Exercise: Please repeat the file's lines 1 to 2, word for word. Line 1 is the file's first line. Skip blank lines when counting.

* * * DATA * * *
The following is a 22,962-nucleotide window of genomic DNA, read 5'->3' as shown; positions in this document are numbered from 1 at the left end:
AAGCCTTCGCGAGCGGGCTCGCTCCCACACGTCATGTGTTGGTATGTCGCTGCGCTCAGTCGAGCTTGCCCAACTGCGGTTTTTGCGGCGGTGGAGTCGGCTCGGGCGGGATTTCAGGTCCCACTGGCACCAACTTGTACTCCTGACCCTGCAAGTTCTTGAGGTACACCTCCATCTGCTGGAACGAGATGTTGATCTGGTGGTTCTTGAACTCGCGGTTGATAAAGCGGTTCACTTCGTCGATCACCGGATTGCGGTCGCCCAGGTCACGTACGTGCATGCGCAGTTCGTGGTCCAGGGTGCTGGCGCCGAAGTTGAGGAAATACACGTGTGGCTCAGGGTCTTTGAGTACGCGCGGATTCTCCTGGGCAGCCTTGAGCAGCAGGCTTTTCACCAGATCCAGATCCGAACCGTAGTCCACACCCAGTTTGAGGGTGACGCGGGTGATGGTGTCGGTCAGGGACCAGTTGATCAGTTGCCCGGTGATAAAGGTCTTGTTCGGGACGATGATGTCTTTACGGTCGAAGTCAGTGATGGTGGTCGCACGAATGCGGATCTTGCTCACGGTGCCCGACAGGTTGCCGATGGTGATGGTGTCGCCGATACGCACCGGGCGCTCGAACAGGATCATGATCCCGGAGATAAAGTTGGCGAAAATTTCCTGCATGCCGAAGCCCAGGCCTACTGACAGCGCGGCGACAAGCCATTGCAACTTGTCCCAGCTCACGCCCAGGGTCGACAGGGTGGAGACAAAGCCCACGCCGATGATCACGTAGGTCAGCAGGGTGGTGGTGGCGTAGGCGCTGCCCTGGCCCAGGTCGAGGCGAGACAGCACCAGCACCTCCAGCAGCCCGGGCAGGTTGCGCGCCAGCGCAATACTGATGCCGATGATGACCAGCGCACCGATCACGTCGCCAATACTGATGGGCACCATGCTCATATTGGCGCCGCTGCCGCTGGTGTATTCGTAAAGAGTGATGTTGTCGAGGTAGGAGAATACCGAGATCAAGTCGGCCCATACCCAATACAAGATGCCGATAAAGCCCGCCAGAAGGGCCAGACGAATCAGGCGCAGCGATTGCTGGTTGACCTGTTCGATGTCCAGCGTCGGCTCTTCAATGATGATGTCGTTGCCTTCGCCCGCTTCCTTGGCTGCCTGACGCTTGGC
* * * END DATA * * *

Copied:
The following is a 22,962-nucleotide window of genomic DNA, read 5'->3' as shown; positions in this document are numbered from 1 at the left end:
AAGCCTTCGCGAGCGGGCTCGCTCCCACACGTCATGTGTTGGTATGTCGCTGCGCTCAGTCGAGCTTGCCCAACTGCGGTTTTTGCGGCGGTGGAGTCGGCTCGGGCGGGATTTCAGGTCCCACTGGCACCAACTTGTACTCCTGACCCTGCAAGTTCTTGAGGTACACCTCCATCTGCTGGAACGAGATGTTGATCTGGTGGTTCTTGAACTCGCGGTTGATAAAGCGGTTCACTTCGTCGATCACCGGATTGCGGTCGCCCAGGTCACGTACGTGCATGCGCAGTTCGTGGTCCAGGGTGCTGGCGCCGAAGTTGAGGAAATACACGTGTGGCTCAGGGTCTTTGAGTACGCGCGGATTCTCCTGGGCAGCCTTGAGCAGCAGGCTTTTCACCAGATCCAGATCCGAACCGTAGTCCACACCCAGTTTGAGGGTGACGCGGGTGATGGTGTCGGTCAGGGACCAGTTGATCAGTTGCCCGGTGATAAAGGTCTTGTTCGGGACGATGATGTCTTTACGGTCGAAGTCAGTGATGGTGGTCGCACGAATGCGGATCTTGCTCACGGTGCCCGACAGGTTGCCGATGGTGATGGTGTCGCCGATACGCACCGGGCGCTCGAACAGGATCATGATCCCGGAGATAAAGTTGGCGAAAATTTCCTGCATGCCGAAGCCCAGGCCTACTGACAGCGCGGCGACAAGCCATTGCAACTTGTCCCAGCTCACGCCCAGGGTCGACAGGGTGGAGACAAAGCCCACGCCGATGATCACGTAGGTCAGCAGGGTGGTGGTGGCGTAGGCGCTGCCCTGGCCCAGGTCGAGGCGAGACAGCACCAGCACCTCCAGCAGCCCGGGCAGGTTGCGCGCCAGCGCAATACTGATGCCGATGATGACCAGCGCACCGATCACGTCGCCAATACTGATGGGCACCATGCTCATATTGGCGCCGCTGCCGCTGGTGTATTCGTAAAGAGTGATGTTGTCGAGGTAGGAGAATACCGAGATCAAGTCGGCCCATACCCAATACAAGATGCCGATAAAGCCCGCCAGAAGGGCCAGACGAATCAGGCGCAGCGATTGCTGGTTGACCTGTTCGATGTCCAGCGTCGGCTCTTCAATGATGATGTCGTTGCCTTCGCCCGCTTCCTTGGCTGCCTGACGCTTGGC